2. Australia has roughly 40% of the worlds Uranium deposits, and with Kazakhstan and Canada we three countries dominate about 70-80% of the global market. Australia should be nuclear, but its not. It’s coal. Australia has a shitload of coal. The problem with nuclear is it has to be by the ocean, precisely where the population lives. Its the “not in MY backyard” problem. If what you say about nanotech is accurate then you should explore this further and make this chapter bigger. New tech is a GREAT subject matter. Clearly you know your stuff on this subject. That comes across and i find this text far more engaging than the last chapter. You were more present here. It was good.

    Just one minor critique which kilimanjournal picked up on in the first chapter. Your use of commas is a little baffling. A great deal of them can be removed and that’ll free up the flow.

    Good work. I liked this, and was left wanting to know more about the tech/advancements you brought up.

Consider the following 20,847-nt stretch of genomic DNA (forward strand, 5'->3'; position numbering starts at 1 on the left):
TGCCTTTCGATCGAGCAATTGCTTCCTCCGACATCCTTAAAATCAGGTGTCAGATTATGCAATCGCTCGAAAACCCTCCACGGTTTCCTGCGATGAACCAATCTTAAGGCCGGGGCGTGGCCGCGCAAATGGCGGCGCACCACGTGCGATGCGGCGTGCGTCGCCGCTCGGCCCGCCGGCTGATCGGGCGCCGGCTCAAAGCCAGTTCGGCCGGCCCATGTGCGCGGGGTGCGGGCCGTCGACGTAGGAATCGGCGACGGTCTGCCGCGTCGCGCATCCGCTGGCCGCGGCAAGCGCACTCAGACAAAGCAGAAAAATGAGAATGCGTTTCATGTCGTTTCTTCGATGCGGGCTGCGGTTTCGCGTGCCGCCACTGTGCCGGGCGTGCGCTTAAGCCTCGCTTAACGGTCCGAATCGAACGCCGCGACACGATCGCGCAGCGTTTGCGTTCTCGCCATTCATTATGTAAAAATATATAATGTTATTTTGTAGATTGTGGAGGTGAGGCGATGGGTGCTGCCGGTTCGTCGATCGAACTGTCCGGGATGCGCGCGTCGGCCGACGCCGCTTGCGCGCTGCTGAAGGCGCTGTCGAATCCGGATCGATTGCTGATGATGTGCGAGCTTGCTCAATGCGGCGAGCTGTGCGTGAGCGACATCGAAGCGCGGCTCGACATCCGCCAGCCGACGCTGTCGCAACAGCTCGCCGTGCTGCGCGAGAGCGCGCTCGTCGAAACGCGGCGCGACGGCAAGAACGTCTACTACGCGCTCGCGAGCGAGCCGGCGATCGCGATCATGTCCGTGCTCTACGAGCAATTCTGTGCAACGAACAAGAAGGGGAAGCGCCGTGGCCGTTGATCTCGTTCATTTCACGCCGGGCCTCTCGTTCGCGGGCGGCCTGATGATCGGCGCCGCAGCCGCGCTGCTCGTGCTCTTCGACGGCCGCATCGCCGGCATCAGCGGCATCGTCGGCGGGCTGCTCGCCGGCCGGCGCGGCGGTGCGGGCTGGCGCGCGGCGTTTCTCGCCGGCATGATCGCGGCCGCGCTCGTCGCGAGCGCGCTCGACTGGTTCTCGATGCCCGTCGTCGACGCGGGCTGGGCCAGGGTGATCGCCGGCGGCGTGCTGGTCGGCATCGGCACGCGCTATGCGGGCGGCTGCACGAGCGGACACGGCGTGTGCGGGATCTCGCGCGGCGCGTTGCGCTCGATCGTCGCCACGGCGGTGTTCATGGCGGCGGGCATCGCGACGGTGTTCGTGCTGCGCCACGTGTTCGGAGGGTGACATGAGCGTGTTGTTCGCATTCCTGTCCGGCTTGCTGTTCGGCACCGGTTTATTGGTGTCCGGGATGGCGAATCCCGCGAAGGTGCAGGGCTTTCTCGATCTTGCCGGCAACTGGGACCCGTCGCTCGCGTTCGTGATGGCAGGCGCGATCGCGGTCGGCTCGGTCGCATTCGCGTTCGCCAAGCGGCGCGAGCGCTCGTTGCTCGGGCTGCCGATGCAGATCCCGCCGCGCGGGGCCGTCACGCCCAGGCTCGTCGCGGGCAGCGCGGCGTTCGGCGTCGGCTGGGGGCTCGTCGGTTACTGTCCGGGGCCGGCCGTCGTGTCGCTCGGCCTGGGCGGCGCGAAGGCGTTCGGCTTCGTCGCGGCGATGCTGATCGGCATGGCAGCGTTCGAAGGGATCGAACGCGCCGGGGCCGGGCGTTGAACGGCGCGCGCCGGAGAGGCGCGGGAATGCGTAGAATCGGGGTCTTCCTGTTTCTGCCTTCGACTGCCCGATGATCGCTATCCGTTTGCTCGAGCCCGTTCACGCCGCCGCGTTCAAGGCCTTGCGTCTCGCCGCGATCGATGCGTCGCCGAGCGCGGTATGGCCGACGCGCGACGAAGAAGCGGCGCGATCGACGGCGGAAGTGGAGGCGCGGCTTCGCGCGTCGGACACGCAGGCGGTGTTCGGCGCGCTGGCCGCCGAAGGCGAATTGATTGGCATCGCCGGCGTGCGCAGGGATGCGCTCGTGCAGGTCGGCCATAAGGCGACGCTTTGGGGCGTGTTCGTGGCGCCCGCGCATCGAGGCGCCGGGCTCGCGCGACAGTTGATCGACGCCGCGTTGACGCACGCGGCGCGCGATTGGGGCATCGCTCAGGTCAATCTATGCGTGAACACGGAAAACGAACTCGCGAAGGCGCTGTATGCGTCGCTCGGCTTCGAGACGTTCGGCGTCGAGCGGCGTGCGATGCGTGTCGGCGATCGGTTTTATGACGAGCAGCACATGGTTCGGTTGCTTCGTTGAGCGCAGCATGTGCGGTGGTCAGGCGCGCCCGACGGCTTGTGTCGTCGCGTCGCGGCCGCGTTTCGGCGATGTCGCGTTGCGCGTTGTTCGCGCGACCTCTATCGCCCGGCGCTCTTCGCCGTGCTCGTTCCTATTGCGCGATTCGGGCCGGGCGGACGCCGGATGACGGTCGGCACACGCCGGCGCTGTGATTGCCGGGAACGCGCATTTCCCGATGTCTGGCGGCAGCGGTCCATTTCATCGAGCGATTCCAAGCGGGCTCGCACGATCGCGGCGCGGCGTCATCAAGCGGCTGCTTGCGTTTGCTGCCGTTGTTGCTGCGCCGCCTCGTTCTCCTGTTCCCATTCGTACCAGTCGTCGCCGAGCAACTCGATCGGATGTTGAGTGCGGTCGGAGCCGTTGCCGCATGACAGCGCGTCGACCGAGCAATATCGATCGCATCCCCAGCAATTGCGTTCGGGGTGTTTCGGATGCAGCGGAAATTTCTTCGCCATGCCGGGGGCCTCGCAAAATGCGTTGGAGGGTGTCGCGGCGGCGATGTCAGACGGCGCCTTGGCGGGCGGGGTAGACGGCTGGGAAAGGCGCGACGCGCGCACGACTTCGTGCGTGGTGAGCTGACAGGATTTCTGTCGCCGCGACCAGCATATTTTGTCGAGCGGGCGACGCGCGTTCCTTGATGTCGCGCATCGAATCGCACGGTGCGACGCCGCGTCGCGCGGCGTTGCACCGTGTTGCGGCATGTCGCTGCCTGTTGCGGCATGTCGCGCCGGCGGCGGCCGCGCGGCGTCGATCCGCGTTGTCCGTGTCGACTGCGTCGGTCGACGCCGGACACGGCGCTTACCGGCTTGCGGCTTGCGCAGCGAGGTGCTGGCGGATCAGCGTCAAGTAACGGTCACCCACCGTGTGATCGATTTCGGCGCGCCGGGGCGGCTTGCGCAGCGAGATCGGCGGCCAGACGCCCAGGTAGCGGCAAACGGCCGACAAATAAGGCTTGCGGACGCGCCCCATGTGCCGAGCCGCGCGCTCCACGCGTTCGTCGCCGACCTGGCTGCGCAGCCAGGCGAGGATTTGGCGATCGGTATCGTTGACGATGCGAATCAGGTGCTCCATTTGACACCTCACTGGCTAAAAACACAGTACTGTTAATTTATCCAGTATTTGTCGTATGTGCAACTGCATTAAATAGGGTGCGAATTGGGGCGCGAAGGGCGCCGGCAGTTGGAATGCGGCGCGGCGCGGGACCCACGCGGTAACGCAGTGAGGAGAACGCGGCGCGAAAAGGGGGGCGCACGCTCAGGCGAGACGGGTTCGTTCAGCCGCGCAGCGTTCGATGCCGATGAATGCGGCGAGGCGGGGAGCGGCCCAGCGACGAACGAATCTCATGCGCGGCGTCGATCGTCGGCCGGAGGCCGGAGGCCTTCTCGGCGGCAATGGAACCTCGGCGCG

1. Yeah, that’s true. The ‘not in my backyard’ problem is a bit of a pain. Which is more of a shame because Thorium has not of Uraniums disadvantages (plutonium, reactor meltdown etc). Even still, it’s one of those things that people can see and get scared off. But they never see the pollution particularates getting into their lungs, slowly eating away at them, which robs one-million people of their lives prematurely every single year. Education is the real issue here. Again, all three failures have been accidental in nature, not technological. I’m not sure we’ll get over it, but I wanted to speak my mind on it 🙂

      The 2nd last chapter is called, The Future of Tech, where I get into nanotechnology in far more detail. Remember, I’m sprinkling bits here and there throughout the book. I want to tickle people’s brains, have them connect dots, perhaps even some dots I didn’t think of. I’ll work on the commas. I know it’s my weakness. Thanks! Hey, you Aussie also?

        1. Touche. G’day mate. I’m an Aussie dating a Brasilian trying to move to Brasil :P. My gf convinced me not to move there, so we are going to Chile instead.

            1. Living in Italy for now. Took a vacation here a year ago and haven’t left… Planning on going to Chile next year or year after permanently. That’s why I want to live in Chile, the observatories and the nature! Beautiful country.